Monmouth Coffee

Continuing from where I finished – that is: the British Museum in London – I made my way towards this next highly ranked and recommended cafe. The setting (Covent Garden), suggested it would be a high-quality experience and I was eager to try it out.

Unfortunately, so were dozens of other people who were either enjoying a Monday afternoon off or were already heading back home from work: it hit 4pm when I go there. The place was packed, not to mention that it was tiny – how tiny I was yet to learn.

Small door led via a narrow passage-way, where people were queuing, to a raised seating area, obstructed, however, by a coffee machine and some busy baristas serving drinks from the upper level. On the left there was a counter with a selection of simple yet scrumptious looking cakes, two tills, three to four sales assistants and a wide selection of coffee beans at the back. The decor was nice and warm, and despite its simplicity, it had a sophisticated feel to it.

Despite a hefty line of people, the nearest assistant was ready to attend me just as I walked through the door. Upon finding out there were no free seats, the woman asked if I wanted to wait and suggested I’d place myself in front of the queue to be the first to be seated, as the line of people was made up mostly of “take aways”.

Standing there (in everyone’s way) I realised that what I took for an espresso machine was actually a fresh coffee brewer: there were several ceramic coffee filters on a specially designed shelf; whenever a coffee was ordered, the barista put a cup underneath one of those, which already had a paper filter with ground coffee inside it, and poured hot water over it; when the brew stopped dripping into the cup, the coffee was served. So simple, and still quite impressive. I could tell they were taking their craft seriously.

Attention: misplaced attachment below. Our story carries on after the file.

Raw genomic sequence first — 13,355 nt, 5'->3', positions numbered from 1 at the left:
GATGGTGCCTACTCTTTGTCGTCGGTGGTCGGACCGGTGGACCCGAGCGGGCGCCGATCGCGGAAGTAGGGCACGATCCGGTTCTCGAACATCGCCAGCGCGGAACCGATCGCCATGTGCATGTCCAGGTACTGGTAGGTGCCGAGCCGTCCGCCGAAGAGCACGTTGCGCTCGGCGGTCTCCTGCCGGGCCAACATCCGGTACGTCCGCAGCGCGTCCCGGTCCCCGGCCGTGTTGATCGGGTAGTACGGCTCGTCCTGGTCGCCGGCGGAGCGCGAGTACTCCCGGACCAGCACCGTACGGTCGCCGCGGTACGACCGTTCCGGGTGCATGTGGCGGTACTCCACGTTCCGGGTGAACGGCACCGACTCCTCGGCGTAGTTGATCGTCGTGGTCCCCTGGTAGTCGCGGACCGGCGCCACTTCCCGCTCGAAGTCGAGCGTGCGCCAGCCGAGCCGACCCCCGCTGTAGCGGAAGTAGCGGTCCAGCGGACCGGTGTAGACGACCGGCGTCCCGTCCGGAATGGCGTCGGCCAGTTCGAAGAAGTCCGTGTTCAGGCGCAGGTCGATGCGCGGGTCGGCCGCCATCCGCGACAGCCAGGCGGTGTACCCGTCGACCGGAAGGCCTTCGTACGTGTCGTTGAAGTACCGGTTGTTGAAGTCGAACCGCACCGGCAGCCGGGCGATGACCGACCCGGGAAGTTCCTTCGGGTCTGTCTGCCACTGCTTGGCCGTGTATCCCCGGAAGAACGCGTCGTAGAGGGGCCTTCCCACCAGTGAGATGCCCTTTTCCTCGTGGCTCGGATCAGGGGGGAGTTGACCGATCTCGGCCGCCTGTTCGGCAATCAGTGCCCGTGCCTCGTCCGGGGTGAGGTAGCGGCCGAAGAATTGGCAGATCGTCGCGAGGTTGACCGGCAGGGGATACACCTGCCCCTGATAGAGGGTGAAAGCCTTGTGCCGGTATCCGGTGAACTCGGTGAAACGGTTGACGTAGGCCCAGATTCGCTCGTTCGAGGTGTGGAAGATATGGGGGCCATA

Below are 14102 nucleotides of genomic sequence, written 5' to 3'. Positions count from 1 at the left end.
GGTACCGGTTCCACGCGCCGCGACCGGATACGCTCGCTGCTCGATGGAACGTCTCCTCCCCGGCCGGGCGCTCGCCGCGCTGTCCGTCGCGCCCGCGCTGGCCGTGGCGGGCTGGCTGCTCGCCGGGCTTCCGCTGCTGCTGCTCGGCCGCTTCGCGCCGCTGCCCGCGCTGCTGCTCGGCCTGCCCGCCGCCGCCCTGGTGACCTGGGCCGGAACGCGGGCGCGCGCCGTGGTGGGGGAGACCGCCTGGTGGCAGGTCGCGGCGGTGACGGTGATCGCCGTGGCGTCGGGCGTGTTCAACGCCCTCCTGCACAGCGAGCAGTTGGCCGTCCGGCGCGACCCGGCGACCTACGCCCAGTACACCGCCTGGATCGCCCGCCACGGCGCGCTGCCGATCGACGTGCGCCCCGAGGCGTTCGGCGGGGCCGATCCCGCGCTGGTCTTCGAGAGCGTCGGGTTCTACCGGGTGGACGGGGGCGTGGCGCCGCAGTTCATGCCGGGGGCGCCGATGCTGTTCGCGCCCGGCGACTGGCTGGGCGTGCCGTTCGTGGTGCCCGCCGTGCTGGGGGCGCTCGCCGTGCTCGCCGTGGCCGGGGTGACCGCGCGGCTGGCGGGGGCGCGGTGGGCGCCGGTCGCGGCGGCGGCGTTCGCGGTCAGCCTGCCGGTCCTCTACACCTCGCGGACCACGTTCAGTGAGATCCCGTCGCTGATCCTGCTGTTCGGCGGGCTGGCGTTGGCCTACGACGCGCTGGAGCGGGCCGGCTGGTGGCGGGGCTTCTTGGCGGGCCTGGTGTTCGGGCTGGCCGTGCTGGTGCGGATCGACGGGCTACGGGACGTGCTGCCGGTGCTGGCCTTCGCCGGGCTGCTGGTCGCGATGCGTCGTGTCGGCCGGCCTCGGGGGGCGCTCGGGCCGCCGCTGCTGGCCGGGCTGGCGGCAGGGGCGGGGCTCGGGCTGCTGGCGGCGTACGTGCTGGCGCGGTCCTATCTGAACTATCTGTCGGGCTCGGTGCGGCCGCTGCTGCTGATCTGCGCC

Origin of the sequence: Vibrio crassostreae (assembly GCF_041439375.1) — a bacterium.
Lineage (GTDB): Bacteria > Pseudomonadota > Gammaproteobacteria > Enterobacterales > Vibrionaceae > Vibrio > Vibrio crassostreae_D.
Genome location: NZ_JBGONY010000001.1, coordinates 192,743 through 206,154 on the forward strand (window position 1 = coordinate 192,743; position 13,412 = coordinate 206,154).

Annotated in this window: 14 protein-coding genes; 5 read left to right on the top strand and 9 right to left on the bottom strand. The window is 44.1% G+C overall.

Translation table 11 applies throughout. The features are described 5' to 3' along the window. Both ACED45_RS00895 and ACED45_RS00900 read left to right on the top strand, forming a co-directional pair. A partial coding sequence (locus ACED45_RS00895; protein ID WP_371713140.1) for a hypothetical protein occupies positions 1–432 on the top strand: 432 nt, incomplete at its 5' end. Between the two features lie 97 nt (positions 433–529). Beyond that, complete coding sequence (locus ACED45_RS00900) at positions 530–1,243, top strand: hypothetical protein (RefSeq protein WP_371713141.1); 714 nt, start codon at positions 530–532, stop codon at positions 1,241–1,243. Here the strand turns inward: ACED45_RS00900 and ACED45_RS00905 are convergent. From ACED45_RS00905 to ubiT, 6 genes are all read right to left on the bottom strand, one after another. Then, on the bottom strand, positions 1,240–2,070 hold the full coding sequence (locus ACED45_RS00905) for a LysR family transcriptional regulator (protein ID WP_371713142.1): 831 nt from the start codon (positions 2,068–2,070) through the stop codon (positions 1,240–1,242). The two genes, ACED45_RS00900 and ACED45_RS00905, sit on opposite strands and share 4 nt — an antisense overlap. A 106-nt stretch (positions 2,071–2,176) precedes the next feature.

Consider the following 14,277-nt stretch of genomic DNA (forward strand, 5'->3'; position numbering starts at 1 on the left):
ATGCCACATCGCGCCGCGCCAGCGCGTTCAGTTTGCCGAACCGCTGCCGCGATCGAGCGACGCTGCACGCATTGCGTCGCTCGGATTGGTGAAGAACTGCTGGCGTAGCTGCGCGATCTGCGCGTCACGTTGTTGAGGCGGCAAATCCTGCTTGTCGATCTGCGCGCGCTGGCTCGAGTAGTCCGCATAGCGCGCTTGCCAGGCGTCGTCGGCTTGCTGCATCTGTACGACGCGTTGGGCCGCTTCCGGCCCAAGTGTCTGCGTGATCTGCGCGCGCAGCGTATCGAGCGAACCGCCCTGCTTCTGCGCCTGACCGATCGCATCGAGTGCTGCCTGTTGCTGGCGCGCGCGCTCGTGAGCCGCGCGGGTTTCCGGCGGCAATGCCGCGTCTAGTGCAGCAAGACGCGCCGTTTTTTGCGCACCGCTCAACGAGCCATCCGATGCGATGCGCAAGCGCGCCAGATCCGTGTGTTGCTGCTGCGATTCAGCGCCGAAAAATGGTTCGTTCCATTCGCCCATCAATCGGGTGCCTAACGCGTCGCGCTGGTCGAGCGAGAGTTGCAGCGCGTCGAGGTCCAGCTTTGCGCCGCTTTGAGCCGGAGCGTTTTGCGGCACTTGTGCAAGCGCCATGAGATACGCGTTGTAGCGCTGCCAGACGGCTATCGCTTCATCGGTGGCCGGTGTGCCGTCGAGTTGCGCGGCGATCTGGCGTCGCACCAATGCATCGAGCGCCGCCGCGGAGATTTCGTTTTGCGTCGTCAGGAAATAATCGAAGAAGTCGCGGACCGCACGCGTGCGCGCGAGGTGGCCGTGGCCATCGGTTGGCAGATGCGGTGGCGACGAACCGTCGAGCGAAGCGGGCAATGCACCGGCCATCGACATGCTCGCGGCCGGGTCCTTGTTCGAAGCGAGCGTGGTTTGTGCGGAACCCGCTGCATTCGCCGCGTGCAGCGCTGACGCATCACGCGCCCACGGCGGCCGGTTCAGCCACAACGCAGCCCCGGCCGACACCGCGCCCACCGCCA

After some ten minutes of waiting I was invited “upstairs” to sit down. Two steps to the platform revealed how small the place really was: a table each to the left, in the corner and in front of me, then a dishwasher in the right corner and the previously invisible espresso machine by the wall to the right. That was it. Above that, all tables were taken, and the free seats were actually shared seats with strangers. When I sat down next to a girl, conversing with a friend opposite, I wasn’t given a look of surprise or dislike; both were so deep in their conversation that they seemed very comfortable in this setting. As for me, I was far from comfortable. There was little space to move, let alone to take my coat off, or to relax with a book if it was to come to that, although the place was too noisy even to hear one’s thoughts (with a slight contribution from my table-mates).

Flat White at Monmouth Coffee

The next problem was the drink: they didn’t serve mochas. What?! I walked all the way there, I waited in the queue and then wasn’t able to order my favourite drink?! I didn’t show any of my disappointment and politely asked for the second best option: a flat white.

In the short time it took one of the three baristas (can you see what I’m suggesting with these numbers?) to make my drink, I observed. All the staff seemed very genuine and nice, also to each other. The workflow was steady and without errors. And every flat white or latte was decorated with latte art on top – mine including. This would have been a lovely place at a quieter time, I figured.

Unfortunately, the coffee did not rise to the expectations set by the staff, decor or ambiance. It had this odd bitter-milky taste, that overwhelmed the sweet and roasty espresso. The texture was divine, and the temperature ideal, but it left me with a weird aftertaste, that forced me to dive into the sugar bowl.

In five minutes I was finished, thanked in a heartwarming way for handing my cup to the girl washing the dishes, paid and squeezed myself out of there. Conclusion? Another place that sets the bar high and then fails to reach it, by a near miss – but an interesting experience anyway.

Flat white: £2.35

Verdict justification: Lovely place and service; but not the tastiest coffee – and simply too little breathing space!

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